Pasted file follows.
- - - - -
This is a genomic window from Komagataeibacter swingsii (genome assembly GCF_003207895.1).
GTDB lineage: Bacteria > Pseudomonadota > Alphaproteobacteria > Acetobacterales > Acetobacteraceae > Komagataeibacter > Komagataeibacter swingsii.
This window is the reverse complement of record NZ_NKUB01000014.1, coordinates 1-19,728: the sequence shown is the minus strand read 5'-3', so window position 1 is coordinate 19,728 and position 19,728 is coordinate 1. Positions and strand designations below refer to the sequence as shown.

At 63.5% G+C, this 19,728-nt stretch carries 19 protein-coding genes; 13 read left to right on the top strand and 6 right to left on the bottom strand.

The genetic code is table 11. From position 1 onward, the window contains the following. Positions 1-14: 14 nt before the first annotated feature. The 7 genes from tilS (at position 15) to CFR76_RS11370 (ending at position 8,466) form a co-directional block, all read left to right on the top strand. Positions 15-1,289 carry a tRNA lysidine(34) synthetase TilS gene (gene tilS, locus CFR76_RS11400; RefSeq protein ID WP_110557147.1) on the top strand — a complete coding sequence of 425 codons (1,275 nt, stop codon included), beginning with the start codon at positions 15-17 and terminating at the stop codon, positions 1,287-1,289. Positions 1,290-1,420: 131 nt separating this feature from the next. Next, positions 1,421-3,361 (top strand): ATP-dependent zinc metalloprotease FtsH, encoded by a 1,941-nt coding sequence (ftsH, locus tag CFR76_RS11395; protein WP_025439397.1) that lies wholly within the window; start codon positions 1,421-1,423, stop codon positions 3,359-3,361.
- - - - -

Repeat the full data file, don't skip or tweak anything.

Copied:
This is a genomic window from Komagataeibacter swingsii (genome assembly GCF_003207895.1).
GTDB lineage: Bacteria > Pseudomonadota > Alphaproteobacteria > Acetobacterales > Acetobacteraceae > Komagataeibacter > Komagataeibacter swingsii.
This window is the reverse complement of record NZ_NKUB01000014.1, coordinates 1-19,728: the sequence shown is the minus strand read 5'-3', so window position 1 is coordinate 19,728 and position 19,728 is coordinate 1. Positions and strand designations below refer to the sequence as shown.

At 63.5% G+C, this 19,728-nt stretch carries 19 protein-coding genes; 13 read left to right on the top strand and 6 right to left on the bottom strand.

The genetic code is table 11. From position 1 onward, the window contains the following. Positions 1-14: 14 nt before the first annotated feature. The 7 genes from tilS (at position 15) to CFR76_RS11370 (ending at position 8,466) form a co-directional block, all read left to right on the top strand. Positions 15-1,289 carry a tRNA lysidine(34) synthetase TilS gene (gene tilS, locus CFR76_RS11400; RefSeq protein ID WP_110557147.1) on the top strand — a complete coding sequence of 425 codons (1,275 nt, stop codon included), beginning with the start codon at positions 15-17 and terminating at the stop codon, positions 1,287-1,289. Positions 1,290-1,420: 131 nt separating this feature from the next. Next, positions 1,421-3,361 (top strand): ATP-dependent zinc metalloprotease FtsH, encoded by a 1,941-nt coding sequence (ftsH, locus tag CFR76_RS11395; protein WP_025439397.1) that lies wholly within the window; start codon positions 1,421-1,423, stop codon positions 3,359-3,361.